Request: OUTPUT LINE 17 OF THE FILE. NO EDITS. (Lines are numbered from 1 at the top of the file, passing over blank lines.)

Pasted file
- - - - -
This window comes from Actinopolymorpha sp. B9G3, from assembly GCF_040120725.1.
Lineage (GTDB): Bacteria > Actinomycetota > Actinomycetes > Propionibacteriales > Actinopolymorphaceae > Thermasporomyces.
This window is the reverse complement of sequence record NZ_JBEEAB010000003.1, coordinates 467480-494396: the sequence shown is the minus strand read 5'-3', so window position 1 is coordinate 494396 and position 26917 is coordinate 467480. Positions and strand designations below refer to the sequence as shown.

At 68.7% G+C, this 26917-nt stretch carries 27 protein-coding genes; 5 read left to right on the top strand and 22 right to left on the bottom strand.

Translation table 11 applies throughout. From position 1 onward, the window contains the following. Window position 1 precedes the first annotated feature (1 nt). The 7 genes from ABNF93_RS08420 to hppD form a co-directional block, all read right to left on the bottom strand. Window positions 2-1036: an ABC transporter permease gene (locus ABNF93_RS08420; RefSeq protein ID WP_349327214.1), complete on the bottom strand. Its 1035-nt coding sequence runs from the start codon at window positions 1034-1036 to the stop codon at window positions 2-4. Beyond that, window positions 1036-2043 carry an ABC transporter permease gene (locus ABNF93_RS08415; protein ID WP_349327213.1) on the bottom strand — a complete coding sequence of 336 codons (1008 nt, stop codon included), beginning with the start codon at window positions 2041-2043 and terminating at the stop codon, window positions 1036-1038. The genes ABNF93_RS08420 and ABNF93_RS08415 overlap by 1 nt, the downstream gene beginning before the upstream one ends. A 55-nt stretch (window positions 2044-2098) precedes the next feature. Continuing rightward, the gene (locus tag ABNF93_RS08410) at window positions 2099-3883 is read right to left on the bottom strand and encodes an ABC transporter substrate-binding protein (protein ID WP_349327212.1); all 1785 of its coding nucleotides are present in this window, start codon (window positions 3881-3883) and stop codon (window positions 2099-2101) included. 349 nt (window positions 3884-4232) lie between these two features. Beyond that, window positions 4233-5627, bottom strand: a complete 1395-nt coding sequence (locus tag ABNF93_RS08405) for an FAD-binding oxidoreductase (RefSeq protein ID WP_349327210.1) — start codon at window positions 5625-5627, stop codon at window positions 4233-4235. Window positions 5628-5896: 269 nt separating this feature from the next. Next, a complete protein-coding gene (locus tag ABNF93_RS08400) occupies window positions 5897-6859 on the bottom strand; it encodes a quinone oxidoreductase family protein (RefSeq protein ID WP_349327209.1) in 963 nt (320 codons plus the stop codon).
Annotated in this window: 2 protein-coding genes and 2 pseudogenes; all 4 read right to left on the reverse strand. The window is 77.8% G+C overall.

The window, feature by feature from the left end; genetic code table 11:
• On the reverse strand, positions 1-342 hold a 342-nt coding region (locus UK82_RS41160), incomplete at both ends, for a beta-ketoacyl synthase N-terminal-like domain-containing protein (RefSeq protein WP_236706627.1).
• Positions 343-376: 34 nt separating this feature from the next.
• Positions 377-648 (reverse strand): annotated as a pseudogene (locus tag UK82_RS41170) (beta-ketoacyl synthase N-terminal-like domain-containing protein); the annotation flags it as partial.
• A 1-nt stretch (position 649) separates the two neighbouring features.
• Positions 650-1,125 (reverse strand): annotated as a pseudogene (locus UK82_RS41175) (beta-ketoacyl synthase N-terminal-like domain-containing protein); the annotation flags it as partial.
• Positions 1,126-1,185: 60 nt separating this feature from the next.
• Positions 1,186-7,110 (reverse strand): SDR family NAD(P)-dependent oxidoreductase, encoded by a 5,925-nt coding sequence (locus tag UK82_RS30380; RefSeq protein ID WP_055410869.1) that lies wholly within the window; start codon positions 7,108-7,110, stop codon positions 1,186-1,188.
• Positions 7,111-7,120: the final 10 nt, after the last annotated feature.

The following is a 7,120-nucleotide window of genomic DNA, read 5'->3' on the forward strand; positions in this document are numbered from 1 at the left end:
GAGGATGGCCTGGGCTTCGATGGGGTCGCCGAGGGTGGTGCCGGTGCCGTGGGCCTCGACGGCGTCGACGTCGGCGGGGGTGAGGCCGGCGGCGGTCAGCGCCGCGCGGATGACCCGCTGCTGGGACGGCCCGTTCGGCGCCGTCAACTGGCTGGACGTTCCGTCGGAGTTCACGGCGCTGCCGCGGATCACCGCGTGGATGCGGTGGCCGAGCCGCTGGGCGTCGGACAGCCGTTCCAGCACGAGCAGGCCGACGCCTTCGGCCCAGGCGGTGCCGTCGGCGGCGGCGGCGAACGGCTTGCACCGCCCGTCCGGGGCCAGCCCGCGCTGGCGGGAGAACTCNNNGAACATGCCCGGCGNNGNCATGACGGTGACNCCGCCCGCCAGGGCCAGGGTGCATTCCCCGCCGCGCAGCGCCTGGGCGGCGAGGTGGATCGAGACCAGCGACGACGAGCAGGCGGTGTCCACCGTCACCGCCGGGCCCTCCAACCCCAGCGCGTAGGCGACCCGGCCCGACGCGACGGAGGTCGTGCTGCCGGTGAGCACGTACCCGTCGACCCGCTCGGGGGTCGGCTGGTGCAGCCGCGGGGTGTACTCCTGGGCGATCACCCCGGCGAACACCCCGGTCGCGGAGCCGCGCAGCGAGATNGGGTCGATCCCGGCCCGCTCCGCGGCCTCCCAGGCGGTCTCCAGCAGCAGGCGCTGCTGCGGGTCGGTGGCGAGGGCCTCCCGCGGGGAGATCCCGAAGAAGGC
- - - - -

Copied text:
GAGGATGGCCTGGGCTTCGATGGGGTCGCCGAGGGTGGTGCCGGTGCCGTGGGCCTCGACGGCGTCGACGTCGGCGGGGGTGAGGCCGGCGGCGGTCAGCGCCGCGCGGATGACCCGCTGCTGGGACGGCCCGTTCGGCGCCGTCAACTGGCTGGACGTTCCGTCGGAGTTCACGGCGCTGCCGCGGATCACCGCGTGGATGCGGTGGCCGAGCCGCTGGGCGTCGGACAGCCGTTCCAGCACGAGCAGGCCGACGCCTTCGGCCCAGGCGGTGCCGTCGGCGGCGGCGGCGAACGGCTTGCACCGCCCGTCCGGGGCCAGCCCGCGCTGGCGGGAGAACTCNNNGAACATGCCCGGCGNNGNCATGACGGTGACNCCGCCCGCCAGGGCCAGGGTGCATTCCCCGCCGCGCAGCGCCTGGGCGGCGAGGTGGATCGAGACCAGCGACGACGAGCAGGCGGTGTCCACCGTCACCGCCGGGCCCTCCAACCCCAGCGCGTAGGCGACCCGGCCCGACGCGACGGAGGTCGTGCTGCCGGTGAGCACGTACCCGTCGACCCGCTCGGGGGTCGGCTGGTGCAGCCGCGGGGTGTACTCCTGGGCGATCACCCCGGCGAACACCCCGGTCGCGGAGCCGCGCAGCGAGATNGGGTCGATCCCGGCCCGCTCCGCGGCCTCCCAGGCGGTCTCCAGCAGCAGGCGCTGCTGCGGGTCGGTGGCGAGGGCCTCCCGCGGGGAGATCCCGAAGAAGGC